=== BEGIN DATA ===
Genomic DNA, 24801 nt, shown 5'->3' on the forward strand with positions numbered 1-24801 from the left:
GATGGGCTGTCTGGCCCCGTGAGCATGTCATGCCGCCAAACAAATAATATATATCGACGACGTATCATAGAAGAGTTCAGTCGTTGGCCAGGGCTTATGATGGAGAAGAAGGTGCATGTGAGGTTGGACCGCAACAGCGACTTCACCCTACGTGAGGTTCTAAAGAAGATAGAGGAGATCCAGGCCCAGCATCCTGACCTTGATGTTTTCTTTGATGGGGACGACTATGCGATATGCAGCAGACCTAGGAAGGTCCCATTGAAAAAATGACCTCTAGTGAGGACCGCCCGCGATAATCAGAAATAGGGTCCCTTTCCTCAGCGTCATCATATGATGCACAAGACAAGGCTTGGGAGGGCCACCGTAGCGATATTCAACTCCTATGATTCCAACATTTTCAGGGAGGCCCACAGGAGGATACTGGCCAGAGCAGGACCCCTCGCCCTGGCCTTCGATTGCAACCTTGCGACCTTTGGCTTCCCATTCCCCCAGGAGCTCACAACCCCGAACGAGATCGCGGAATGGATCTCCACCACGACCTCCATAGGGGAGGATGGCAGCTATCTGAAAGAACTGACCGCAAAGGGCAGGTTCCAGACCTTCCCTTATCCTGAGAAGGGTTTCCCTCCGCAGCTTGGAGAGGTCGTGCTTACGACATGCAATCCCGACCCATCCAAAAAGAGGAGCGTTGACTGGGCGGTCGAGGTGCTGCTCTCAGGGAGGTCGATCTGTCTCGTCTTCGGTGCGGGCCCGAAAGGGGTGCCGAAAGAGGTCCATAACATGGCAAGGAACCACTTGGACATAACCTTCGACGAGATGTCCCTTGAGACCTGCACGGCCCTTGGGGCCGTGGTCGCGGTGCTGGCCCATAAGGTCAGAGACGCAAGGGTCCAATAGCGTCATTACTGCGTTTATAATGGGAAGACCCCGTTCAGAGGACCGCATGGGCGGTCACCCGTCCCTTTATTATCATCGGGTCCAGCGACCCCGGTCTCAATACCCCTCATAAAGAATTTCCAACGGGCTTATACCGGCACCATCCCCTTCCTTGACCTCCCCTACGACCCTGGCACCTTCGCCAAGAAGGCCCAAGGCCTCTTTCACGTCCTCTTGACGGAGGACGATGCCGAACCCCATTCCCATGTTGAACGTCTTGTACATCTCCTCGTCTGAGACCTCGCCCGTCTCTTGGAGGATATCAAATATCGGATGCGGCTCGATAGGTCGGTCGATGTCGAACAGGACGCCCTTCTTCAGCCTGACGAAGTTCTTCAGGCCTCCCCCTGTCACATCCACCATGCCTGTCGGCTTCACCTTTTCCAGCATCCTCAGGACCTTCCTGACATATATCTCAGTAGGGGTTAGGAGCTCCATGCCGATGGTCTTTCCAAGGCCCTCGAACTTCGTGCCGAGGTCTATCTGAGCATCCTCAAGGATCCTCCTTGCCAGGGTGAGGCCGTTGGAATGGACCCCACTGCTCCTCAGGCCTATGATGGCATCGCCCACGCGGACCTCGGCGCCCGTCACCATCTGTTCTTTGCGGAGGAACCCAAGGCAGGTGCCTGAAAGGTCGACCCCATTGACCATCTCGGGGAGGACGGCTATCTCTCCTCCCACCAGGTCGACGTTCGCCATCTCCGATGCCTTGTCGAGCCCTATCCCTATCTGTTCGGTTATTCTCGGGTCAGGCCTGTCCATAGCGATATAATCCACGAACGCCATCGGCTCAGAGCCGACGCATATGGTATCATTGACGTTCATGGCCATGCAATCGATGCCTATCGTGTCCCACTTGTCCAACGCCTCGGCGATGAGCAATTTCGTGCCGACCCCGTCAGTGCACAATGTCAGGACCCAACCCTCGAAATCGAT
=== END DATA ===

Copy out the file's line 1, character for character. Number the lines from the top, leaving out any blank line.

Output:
Genomic DNA, 24801 nt, shown 5'->3' on the forward strand with positions numbered 1-24801 from the left: